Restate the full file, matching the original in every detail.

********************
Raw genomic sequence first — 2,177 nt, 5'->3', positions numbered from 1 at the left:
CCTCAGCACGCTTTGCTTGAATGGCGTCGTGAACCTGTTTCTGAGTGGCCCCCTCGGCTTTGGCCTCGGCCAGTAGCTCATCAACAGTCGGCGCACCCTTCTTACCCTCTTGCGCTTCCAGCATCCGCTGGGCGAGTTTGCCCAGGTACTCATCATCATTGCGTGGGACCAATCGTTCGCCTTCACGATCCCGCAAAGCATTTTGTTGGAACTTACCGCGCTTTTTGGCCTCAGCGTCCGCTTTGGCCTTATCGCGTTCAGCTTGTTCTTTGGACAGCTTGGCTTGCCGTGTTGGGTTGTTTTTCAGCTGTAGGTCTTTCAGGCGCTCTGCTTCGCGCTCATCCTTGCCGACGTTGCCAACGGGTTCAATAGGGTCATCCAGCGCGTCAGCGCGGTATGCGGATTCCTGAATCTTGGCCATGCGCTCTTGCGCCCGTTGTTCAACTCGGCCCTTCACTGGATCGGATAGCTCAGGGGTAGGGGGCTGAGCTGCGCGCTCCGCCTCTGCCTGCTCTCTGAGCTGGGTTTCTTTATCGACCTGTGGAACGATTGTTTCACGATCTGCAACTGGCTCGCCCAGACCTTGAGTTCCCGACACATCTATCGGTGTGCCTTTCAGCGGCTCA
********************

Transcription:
Raw genomic sequence first — 2,177 nt, 5'->3', positions numbered from 1 at the left:
CCTCAGCACGCTTTGCTTGAATGGCGTCGTGAACCTGTTTCTGAGTGGCCCCCTCGGCTTTGGCCTCGGCCAGTAGCTCATCAACAGTCGGCGCACCCTTCTTACCCTCTTGCGCTTCCAGCATCCGCTGGGCGAGTTTGCCCAGGTACTCATCATCATTGCGTGGGACCAATCGTTCGCCTTCACGATCCCGCAAAGCATTTTGTTGGAACTTACCGCGCTTTTTGGCCTCAGCGTCCGCTTTGGCCTTATCGCGTTCAGCTTGTTCTTTGGACAGCTTGGCTTGCCGTGTTGGGTTGTTTTTCAGCTGTAGGTCTTTCAGGCGCTCTGCTTCGCGCTCATCCTTGCCGACGTTGCCAACGGGTTCAATAGGGTCATCCAGCGCGTCAGCGCGGTATGCGGATTCCTGAATCTTGGCCATGCGCTCTTGCGCCCGTTGTTCAACTCGGCCCTTCACTGGATCGGATAGCTCAGGGGTAGGGGGCTGAGCTGCGCGCTCCGCCTCTGCCTGCTCTCTGAGCTGGGTTTCTTTATCGACCTGTGGAACGATTGTTTCACGATCTGCAACTGGCTCGCCCAGACCTTGAGTTCCCGACACATCTATCGGTGTGCCTTTCAGCGGCTCA